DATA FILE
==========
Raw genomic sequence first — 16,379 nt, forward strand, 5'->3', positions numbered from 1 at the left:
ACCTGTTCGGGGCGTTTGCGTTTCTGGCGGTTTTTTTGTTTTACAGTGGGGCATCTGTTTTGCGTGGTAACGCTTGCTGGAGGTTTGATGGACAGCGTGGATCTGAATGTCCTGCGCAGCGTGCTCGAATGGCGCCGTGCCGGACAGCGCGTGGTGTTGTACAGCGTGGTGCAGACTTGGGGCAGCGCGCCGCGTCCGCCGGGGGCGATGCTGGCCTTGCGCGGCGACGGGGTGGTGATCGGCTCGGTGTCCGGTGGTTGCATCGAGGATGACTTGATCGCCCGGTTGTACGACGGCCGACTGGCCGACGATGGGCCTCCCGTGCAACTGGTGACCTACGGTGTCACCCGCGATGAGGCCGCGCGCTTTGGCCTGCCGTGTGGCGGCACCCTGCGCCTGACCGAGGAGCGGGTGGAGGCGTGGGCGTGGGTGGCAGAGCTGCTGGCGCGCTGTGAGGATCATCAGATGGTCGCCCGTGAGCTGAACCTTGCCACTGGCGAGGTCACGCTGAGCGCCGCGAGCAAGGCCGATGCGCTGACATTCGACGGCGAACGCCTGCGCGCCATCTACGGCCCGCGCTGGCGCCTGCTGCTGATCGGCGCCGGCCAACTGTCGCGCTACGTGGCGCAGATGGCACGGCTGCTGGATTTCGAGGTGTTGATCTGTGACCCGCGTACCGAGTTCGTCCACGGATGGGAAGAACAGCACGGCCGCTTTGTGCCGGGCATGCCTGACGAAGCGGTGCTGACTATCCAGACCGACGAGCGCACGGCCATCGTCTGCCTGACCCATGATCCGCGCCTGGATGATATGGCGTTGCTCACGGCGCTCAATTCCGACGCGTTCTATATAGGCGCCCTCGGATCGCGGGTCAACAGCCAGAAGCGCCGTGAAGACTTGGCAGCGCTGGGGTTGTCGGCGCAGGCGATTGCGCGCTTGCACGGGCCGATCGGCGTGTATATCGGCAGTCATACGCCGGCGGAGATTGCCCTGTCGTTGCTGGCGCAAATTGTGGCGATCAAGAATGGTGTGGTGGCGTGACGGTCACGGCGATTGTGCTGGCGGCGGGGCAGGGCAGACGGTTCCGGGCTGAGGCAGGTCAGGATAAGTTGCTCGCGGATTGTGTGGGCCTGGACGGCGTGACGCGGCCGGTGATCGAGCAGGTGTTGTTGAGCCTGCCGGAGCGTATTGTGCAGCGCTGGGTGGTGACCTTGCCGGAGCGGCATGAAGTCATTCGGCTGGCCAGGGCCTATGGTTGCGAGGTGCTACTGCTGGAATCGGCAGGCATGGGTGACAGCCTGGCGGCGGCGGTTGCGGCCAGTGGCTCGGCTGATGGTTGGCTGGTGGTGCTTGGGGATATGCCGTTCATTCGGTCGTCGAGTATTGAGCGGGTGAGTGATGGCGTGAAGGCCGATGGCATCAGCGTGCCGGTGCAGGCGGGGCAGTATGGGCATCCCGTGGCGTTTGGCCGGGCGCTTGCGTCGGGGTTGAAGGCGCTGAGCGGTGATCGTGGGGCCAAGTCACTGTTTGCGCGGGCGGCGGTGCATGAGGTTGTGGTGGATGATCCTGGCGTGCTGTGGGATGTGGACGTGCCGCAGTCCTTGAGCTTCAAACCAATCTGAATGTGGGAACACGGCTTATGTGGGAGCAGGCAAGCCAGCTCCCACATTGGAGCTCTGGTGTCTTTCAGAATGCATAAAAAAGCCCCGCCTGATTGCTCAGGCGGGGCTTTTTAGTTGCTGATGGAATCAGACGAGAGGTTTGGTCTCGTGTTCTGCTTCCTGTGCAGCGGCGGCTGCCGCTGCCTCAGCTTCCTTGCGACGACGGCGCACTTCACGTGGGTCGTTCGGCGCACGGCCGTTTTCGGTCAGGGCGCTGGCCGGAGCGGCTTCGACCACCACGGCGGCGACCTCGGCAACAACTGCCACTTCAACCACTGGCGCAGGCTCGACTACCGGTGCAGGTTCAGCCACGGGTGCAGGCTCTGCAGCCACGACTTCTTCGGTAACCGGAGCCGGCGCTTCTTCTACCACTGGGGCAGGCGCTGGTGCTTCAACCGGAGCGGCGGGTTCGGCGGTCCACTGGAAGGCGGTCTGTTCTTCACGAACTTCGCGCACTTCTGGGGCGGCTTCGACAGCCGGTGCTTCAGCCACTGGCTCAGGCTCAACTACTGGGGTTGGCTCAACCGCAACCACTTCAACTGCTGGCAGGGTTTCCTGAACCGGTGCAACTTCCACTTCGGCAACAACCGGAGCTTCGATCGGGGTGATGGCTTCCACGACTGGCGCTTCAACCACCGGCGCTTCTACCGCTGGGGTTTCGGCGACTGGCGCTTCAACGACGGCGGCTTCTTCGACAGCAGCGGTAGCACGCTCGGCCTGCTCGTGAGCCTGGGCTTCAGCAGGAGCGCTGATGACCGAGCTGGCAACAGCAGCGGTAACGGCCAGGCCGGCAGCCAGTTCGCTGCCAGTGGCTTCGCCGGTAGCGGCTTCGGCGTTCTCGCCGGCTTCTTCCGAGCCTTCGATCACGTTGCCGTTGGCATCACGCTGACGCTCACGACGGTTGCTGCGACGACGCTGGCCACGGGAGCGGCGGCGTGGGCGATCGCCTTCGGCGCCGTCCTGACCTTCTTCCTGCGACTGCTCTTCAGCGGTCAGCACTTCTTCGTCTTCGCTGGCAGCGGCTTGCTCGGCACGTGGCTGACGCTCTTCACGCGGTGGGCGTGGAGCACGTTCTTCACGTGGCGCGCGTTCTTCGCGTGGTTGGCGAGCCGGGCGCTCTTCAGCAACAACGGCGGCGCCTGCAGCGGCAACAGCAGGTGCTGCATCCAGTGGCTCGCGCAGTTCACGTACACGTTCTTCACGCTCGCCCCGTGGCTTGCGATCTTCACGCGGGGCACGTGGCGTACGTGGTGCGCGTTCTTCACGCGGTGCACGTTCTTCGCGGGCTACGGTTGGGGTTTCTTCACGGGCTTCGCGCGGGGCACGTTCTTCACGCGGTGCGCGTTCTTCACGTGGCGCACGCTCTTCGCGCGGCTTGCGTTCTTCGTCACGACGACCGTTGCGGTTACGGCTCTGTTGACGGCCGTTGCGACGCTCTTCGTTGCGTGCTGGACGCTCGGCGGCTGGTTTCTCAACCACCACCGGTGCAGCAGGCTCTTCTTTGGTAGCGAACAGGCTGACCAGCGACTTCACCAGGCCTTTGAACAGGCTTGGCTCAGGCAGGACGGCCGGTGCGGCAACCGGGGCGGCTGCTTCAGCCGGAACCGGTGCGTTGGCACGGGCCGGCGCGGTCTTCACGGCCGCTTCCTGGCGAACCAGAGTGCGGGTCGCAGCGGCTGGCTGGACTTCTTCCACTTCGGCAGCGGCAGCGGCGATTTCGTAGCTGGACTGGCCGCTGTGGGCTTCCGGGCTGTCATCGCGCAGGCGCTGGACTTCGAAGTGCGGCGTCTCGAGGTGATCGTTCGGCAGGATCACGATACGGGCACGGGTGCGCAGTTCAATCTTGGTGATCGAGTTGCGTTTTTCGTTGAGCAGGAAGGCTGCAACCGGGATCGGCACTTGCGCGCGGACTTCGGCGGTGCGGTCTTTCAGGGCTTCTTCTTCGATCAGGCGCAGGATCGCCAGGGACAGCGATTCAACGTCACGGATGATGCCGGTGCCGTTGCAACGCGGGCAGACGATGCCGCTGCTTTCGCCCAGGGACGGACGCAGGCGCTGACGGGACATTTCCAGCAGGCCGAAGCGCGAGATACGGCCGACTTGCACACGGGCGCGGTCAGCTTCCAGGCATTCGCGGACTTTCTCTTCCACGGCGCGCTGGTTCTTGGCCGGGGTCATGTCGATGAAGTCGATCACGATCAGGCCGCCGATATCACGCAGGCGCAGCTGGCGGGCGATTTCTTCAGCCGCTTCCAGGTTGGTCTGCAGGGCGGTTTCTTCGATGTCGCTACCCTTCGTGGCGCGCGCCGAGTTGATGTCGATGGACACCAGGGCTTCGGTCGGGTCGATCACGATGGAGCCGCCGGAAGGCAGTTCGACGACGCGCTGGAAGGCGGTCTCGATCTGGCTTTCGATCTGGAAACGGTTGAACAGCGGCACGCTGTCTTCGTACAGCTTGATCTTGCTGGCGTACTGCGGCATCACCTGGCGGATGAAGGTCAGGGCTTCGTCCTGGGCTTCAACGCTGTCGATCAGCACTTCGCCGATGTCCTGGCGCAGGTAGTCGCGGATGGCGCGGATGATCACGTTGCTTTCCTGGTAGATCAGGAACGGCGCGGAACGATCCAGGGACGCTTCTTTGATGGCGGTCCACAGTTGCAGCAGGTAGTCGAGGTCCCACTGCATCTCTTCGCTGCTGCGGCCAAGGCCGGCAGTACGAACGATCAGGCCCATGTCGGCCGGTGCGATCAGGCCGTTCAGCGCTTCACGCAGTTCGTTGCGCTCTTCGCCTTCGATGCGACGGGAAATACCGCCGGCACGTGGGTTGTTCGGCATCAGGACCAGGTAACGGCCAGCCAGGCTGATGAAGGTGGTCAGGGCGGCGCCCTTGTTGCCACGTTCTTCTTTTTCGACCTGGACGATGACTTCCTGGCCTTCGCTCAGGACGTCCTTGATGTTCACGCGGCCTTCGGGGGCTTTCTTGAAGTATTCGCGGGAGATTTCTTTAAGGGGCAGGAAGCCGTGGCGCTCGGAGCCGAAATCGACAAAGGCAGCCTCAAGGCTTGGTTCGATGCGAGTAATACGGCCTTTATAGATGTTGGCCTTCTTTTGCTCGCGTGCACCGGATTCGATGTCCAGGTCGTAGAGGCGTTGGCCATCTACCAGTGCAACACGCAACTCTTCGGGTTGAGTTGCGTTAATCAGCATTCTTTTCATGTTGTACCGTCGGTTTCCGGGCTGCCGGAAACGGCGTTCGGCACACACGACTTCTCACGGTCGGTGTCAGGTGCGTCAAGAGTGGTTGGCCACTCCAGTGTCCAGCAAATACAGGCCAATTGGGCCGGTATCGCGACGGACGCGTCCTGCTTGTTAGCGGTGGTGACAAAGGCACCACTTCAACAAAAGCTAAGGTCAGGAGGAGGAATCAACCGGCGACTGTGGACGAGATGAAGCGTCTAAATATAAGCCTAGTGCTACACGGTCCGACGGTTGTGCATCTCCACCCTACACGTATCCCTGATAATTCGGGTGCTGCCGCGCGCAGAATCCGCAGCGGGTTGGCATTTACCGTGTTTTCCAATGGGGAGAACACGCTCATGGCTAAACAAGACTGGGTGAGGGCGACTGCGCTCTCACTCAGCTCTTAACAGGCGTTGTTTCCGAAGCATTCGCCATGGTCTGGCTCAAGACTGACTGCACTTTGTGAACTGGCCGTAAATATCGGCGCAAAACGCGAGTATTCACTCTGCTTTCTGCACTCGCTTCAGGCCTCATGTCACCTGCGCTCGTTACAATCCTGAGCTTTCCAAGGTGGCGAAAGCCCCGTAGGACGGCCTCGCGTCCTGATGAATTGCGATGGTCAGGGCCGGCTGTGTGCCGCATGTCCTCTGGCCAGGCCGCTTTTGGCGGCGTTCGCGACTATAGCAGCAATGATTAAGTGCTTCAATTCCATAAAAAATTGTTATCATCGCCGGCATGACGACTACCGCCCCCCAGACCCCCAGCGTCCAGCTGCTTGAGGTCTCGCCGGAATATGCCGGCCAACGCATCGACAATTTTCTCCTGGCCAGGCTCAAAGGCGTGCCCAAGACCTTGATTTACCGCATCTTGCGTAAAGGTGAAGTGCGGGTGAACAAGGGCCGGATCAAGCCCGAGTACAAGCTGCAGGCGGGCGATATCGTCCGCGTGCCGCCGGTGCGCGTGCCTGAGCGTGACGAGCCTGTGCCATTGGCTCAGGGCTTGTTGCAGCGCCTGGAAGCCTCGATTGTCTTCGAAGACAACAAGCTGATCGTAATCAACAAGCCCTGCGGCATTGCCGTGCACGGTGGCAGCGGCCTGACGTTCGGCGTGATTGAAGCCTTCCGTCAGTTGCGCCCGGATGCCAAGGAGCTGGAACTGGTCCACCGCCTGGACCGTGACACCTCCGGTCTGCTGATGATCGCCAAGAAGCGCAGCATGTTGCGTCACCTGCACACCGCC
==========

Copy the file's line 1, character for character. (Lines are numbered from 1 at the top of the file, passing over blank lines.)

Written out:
Raw genomic sequence first — 16,379 nt, forward strand, 5'->3', positions numbered from 1 at the left: